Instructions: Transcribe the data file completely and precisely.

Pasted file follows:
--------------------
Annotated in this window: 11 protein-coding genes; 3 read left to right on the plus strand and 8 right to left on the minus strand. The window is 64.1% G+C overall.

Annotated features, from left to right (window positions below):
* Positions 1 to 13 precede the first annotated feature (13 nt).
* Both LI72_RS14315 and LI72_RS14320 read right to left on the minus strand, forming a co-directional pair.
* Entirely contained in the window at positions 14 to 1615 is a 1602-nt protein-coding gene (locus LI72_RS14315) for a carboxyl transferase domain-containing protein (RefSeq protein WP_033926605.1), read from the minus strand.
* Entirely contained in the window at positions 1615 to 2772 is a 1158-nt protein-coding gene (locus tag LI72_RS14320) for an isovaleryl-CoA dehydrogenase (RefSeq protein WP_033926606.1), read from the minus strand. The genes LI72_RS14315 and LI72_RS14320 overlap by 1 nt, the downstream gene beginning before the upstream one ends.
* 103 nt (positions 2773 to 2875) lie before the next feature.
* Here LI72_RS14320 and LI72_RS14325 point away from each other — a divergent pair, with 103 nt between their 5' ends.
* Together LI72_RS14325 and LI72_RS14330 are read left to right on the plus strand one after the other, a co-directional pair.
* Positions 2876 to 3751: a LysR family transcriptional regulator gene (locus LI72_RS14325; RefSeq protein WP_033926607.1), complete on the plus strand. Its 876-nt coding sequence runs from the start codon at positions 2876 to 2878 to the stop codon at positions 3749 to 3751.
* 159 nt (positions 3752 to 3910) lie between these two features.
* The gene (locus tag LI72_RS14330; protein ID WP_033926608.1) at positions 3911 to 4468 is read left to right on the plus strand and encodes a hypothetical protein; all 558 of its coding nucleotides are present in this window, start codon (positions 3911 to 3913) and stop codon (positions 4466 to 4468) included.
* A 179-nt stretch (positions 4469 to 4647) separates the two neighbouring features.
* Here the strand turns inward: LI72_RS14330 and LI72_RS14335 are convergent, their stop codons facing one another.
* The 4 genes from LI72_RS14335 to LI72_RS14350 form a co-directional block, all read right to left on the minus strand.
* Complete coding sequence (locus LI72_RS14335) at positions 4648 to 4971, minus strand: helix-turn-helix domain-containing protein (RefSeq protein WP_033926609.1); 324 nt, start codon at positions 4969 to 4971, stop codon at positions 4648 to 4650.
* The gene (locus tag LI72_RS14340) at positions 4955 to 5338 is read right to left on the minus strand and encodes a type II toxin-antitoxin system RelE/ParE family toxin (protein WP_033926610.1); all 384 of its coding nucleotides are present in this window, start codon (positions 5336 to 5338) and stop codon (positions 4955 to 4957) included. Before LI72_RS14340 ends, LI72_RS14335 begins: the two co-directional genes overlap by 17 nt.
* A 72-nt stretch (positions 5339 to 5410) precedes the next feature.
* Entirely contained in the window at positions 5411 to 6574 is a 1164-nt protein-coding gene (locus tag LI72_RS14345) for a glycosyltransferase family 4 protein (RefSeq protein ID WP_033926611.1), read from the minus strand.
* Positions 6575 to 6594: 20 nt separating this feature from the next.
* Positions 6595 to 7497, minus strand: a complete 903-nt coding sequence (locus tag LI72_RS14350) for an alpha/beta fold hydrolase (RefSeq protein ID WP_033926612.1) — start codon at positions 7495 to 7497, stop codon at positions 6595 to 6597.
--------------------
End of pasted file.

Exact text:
Annotated in this window: 11 protein-coding genes; 3 read left to right on the plus strand and 8 right to left on the minus strand. The window is 64.1% G+C overall.

Annotated features, from left to right (window positions below):
* Positions 1 to 13 precede the first annotated feature (13 nt).
* Both LI72_RS14315 and LI72_RS14320 read right to left on the minus strand, forming a co-directional pair.
* Entirely contained in the window at positions 14 to 1615 is a 1602-nt protein-coding gene (locus LI72_RS14315) for a carboxyl transferase domain-containing protein (RefSeq protein WP_033926605.1), read from the minus strand.
* Entirely contained in the window at positions 1615 to 2772 is a 1158-nt protein-coding gene (locus tag LI72_RS14320) for an isovaleryl-CoA dehydrogenase (RefSeq protein WP_033926606.1), read from the minus strand. The genes LI72_RS14315 and LI72_RS14320 overlap by 1 nt, the downstream gene beginning before the upstream one ends.
* 103 nt (positions 2773 to 2875) lie before the next feature.
* Here LI72_RS14320 and LI72_RS14325 point away from each other — a divergent pair, with 103 nt between their 5' ends.
* Together LI72_RS14325 and LI72_RS14330 are read left to right on the plus strand one after the other, a co-directional pair.
* Positions 2876 to 3751: a LysR family transcriptional regulator gene (locus LI72_RS14325; RefSeq protein WP_033926607.1), complete on the plus strand. Its 876-nt coding sequence runs from the start codon at positions 2876 to 2878 to the stop codon at positions 3749 to 3751.
* 159 nt (positions 3752 to 3910) lie between these two features.
* The gene (locus tag LI72_RS14330; protein ID WP_033926608.1) at positions 3911 to 4468 is read left to right on the plus strand and encodes a hypothetical protein; all 558 of its coding nucleotides are present in this window, start codon (positions 3911 to 3913) and stop codon (positions 4466 to 4468) included.
* A 179-nt stretch (positions 4469 to 4647) separates the two neighbouring features.
* Here the strand turns inward: LI72_RS14330 and LI72_RS14335 are convergent, their stop codons facing one another.
* The 4 genes from LI72_RS14335 to LI72_RS14350 form a co-directional block, all read right to left on the minus strand.
* Complete coding sequence (locus LI72_RS14335) at positions 4648 to 4971, minus strand: helix-turn-helix domain-containing protein (RefSeq protein WP_033926609.1); 324 nt, start codon at positions 4969 to 4971, stop codon at positions 4648 to 4650.
* The gene (locus tag LI72_RS14340) at positions 4955 to 5338 is read right to left on the minus strand and encodes a type II toxin-antitoxin system RelE/ParE family toxin (protein WP_033926610.1); all 384 of its coding nucleotides are present in this window, start codon (positions 5336 to 5338) and stop codon (positions 4955 to 4957) included. Before LI72_RS14340 ends, LI72_RS14335 begins: the two co-directional genes overlap by 17 nt.
* A 72-nt stretch (positions 5339 to 5410) precedes the next feature.
* Entirely contained in the window at positions 5411 to 6574 is a 1164-nt protein-coding gene (locus tag LI72_RS14345) for a glycosyltransferase family 4 protein (RefSeq protein ID WP_033926611.1), read from the minus strand.
* Positions 6575 to 6594: 20 nt separating this feature from the next.
* Positions 6595 to 7497, minus strand: a complete 903-nt coding sequence (locus tag LI72_RS14350) for an alpha/beta fold hydrolase (RefSeq protein ID WP_033926612.1) — start codon at positions 7495 to 7497, stop codon at positions 6595 to 6597.